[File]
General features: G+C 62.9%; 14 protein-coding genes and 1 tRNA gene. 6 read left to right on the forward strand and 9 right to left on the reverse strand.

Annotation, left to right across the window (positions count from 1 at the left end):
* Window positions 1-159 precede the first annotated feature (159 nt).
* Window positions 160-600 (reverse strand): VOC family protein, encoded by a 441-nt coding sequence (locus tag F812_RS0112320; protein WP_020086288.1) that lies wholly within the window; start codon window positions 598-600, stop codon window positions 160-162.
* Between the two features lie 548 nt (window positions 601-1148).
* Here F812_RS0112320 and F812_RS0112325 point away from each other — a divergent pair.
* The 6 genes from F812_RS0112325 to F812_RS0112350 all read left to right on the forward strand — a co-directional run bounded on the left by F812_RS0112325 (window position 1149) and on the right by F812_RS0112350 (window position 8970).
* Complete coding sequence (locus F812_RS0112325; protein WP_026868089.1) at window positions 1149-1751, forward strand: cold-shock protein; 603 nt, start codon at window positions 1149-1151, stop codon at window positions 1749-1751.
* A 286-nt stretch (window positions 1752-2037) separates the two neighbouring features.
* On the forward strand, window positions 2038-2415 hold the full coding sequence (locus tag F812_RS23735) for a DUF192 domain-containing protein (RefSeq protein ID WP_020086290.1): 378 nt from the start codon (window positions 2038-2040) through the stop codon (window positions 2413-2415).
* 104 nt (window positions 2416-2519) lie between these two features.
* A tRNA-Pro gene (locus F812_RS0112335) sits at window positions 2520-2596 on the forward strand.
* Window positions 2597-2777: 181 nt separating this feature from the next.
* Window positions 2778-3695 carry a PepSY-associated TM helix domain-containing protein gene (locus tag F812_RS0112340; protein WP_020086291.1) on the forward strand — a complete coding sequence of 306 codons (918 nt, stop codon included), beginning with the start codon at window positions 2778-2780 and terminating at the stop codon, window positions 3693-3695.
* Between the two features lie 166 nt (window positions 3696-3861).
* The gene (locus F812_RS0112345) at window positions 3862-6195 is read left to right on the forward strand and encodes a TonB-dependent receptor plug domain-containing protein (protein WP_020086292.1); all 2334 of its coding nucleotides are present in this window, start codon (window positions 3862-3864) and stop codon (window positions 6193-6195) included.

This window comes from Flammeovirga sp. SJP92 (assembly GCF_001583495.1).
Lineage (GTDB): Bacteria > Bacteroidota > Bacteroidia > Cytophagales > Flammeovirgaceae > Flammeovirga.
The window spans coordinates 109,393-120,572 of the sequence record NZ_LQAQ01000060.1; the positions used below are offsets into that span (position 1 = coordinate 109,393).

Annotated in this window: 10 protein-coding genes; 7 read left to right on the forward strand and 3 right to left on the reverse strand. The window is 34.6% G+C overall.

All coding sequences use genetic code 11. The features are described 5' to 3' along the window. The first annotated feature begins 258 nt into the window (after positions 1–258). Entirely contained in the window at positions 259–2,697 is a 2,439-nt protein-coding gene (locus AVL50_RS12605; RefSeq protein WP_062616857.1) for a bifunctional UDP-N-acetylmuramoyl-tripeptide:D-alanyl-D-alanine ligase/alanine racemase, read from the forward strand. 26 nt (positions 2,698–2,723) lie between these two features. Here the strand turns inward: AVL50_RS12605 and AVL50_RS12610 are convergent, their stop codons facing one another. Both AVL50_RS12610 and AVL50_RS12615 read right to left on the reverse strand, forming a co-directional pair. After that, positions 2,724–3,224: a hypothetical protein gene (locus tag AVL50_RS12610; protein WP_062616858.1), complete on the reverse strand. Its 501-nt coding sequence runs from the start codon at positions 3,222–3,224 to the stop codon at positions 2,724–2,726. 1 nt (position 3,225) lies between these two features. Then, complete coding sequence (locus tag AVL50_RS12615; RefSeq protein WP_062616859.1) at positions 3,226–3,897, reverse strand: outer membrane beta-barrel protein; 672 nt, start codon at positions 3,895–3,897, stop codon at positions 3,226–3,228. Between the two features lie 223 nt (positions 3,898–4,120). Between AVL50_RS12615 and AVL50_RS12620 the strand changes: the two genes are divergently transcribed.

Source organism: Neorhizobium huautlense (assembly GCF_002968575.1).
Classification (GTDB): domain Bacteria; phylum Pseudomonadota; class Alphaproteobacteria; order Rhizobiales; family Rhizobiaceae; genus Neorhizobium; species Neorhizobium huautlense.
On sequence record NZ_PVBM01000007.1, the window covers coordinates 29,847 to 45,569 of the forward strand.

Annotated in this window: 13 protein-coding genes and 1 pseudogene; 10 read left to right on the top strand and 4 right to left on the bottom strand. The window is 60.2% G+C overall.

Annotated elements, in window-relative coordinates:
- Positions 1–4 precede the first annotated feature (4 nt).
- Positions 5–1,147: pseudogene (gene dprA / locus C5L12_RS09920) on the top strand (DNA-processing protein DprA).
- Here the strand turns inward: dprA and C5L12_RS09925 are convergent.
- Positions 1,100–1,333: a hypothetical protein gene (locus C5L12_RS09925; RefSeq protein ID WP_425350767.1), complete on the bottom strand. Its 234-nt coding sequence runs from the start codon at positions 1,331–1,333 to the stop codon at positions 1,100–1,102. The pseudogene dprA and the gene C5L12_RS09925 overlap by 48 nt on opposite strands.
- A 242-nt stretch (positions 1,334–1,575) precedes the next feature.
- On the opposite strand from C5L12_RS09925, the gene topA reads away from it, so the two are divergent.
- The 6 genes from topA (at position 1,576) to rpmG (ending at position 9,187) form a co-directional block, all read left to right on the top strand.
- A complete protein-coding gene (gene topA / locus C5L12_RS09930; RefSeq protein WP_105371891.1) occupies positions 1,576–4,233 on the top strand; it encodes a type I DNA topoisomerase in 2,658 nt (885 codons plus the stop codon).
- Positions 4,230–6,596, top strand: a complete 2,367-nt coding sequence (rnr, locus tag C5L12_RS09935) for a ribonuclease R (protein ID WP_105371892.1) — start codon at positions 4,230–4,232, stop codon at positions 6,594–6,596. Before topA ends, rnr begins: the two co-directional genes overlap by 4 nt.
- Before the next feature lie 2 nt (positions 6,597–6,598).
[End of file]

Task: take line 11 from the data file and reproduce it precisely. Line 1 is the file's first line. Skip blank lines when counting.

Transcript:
* 104 nt (window positions 2416-2519) lie between these two features.